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Ectopic pregnancy

It is defined as the placement of the pregnancy material, that is, the embryo, outside the uterus. In general, it constitutes 1-2% of all pregnancies, 6-16% of the patients who come to the emergency service with vaginal bleeding or pain complaints in early pregnancy. Due to the more frequent follow-up of sexually transmitted diseases and the more frequent use of assisted reproductive techniques, the incidence is increasing day by day. It is the most important cause of maternal deaths in the early stages of pregnancy in developed countries. Ruptured ectopic pregnancies are responsible for 10-15% of all maternal deaths. This rate decreases with the widespread use of transvaginal ultrasound and B-HCG and the diagnosis can be made earlier.

The clinical significance of ectopic pregnancy is that it causes life-threatening internal bleeding by rupture as a result of not having sufficient volume for the pregnancy material growing in an area outside the uterus. The greatest and life-threatening danger of ectopic pregnancy is caused by this bleeding. In such late cases, surgery is required to stop the bleeding. With today’s early diagnosis and treatment methods, provided that the patient applies early, ectopic pregnancy can be diagnosed before internal bleeding develops and can be treated with drugs in the form of injection without the need for surgery. When non-surgical treatment is diagnosed early, success rates of up to 90% have been reached. Therefore, even if the expectant mothers do not have any risk factors in terms of ectopic pregnancy, they should go to regular check-ups from the early period of pregnancy. In this way, the location of the gestational sac inside or outside the uterus is determined, and if it is outside the uterus, the chance of treatment with medication without the need for surgery is obtained.

Examination findings of ectopic pregnancy vary depending on whether there is a rupture in the tube, or a rupture. In the absence of a tear, inguinal pain and vaginal bleeding, in the presence of tearing, severe abdominal pain and even shock can be seen due to bleeding into the abdomen. Risk factors include the presence of previous ectopic pregnancy, previous fallopian tube surgery, intrauterine device (spiral), assisted reproductive techniques, sexually transmitted diseases and endometriosis, but none of them are encountered in many patients.

It is not difficult to diagnose an external pregnancy that has advanced stages and continues internal bleeding. A positive pregnancy test with signs of blood loss and detection of free blood in the abdomen in the examination and ultrasound are sufficient to make a diagnosis.

The diagnosis of an ectopic pregnancy that has not reached this stage yet is not that easy. For this, it may be necessary to refer to serial b-hcg measurements. In serial measurements made for this purpose, the rate of increase of beta hcg level in blood in a certain time interval is checked.

It is the most important diagnostic test to be done in ectopic pregnancy. In normal intrauterine pregnancies, serum B-hcg value doubles every 48 hours. Pregnancies without this doubling pattern are abnormal pregnancies. Normally, if the B-hcg level is 1500-3000mlU / ml, it is transvaginal, if it is 5000-6000 mIU / ml, the gestational sac in the uterus should be seen with the ultrasound performed from the abdomen, which we call transabdominal. Despite these values, if there is no gestational sac in the uterus on ultrasound and the b-hcg values do not decrease, the possible diagnosis is ectopic pregnancy.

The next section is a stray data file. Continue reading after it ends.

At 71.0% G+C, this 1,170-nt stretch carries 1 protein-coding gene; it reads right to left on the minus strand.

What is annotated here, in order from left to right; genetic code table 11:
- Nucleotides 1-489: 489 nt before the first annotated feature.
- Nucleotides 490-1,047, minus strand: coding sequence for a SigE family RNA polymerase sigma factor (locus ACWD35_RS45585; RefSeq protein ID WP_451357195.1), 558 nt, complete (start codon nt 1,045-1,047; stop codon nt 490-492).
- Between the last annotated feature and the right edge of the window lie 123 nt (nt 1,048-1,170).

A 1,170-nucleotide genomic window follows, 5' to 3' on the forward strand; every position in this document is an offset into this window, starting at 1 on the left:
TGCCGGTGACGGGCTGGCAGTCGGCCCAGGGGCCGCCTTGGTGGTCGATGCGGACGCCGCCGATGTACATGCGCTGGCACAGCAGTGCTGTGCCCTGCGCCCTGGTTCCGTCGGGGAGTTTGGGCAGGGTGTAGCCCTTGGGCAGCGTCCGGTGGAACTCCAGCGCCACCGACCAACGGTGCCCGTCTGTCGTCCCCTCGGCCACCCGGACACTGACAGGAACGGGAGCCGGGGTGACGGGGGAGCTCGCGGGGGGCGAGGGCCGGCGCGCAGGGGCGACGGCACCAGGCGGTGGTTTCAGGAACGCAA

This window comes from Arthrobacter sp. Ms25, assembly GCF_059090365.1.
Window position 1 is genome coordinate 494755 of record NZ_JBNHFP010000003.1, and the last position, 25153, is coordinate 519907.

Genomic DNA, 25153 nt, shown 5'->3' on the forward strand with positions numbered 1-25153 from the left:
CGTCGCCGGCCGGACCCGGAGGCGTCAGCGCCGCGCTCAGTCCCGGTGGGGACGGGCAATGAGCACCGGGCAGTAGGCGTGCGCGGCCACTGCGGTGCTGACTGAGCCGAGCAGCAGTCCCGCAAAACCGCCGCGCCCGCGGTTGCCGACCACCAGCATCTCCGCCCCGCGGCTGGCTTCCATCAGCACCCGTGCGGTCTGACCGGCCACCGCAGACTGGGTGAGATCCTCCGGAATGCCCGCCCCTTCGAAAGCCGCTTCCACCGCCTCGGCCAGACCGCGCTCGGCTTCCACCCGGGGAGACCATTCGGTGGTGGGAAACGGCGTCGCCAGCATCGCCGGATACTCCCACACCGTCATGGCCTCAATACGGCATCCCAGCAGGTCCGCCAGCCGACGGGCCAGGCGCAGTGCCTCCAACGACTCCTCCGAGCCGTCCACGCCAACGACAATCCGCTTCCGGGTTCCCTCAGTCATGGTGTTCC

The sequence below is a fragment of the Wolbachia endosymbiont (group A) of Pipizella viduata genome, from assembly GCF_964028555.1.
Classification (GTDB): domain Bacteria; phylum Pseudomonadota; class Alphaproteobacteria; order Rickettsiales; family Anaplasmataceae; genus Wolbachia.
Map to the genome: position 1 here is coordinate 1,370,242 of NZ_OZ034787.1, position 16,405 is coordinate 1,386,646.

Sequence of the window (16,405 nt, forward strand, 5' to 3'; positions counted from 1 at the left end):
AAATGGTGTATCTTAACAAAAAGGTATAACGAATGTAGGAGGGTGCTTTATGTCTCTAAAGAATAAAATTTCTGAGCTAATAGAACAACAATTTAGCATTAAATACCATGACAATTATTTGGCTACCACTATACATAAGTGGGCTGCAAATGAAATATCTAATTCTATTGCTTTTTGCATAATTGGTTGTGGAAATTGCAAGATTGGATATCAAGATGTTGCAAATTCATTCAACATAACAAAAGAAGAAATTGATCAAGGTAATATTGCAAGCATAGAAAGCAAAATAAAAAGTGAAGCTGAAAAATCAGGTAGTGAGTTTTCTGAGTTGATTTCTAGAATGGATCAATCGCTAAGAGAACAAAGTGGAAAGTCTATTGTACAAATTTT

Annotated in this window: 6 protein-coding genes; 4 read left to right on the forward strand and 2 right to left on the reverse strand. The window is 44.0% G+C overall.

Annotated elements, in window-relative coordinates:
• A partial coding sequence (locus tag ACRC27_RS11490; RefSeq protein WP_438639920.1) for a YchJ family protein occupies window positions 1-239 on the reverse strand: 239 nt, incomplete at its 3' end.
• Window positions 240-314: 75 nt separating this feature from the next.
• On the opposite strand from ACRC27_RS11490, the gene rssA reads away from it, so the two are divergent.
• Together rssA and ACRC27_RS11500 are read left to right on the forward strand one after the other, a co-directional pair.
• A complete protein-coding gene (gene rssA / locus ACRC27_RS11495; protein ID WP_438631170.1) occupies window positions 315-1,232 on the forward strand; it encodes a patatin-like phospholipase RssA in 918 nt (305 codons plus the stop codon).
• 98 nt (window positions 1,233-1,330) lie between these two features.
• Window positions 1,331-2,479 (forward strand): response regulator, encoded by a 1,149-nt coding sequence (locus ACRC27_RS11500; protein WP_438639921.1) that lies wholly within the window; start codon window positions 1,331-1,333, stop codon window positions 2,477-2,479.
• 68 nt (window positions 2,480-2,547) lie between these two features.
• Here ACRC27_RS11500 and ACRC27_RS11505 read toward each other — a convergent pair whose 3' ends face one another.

It is divided into surgical (with surgery) and medical (with medication) treatment.

When the diagnosis of ectopic pregnancy is made early, that is, when the tube is caught before the tube is ruptured, the chance of treatment with laparoscopic method (closed surgery) is quite high before the patient starts to lose blood.

Moreover, laparoscopic treatment has the advantage of ensuring that the patient’s tube is treated by “emptying the tube” without removing the tube, thus protecting the tube. In places where laparoscopy devices are not available, the same procedure can be performed with laparotomy (opening the abdomen).

Another treatment method used in the early period is treatment with a drug called methotrexate. If certain criteria are met and the general condition of the patient also meets the appropriate conditions, ectopic pregnancy can be treated with a single or several doses of a drug called methotrexate (ie, drug therapy in the form of injection) without the need for surgery.

When the fallopian tube is ruptured and internal bleeding begins, usually the only and most appropriate treatment consists of opening the abdomen by surgery with a procedure called laparotomy and stopping the bleeding by partially removing the ruptured tube.

Rare forms of ectopic pregnancy:
Ectopic pregnancy can rarely settle in areas other than tubes. Sometimes the pregnancy that is placed in the tube results in miscarriage after a while and the material falls into the abdominal cavity. Since it has not lost its vitality yet, it settles here and continues to develop. In the literature, there are pregnancies that settle in the abdominal cavity and reach term. Apart from the tubes, ectopic pregnancy can also be seen in the ovaries and cervix.

The most unfortunate form of ectopic pregnancy is the condition called heterotopic pregnancy. Here, there is an ectopic pregnancy and a normal intrauterine pregnancy at the same time. Ectopic can be missed very easily, as a pregnancy that develops normally in the uterus is seen in ultrasonography.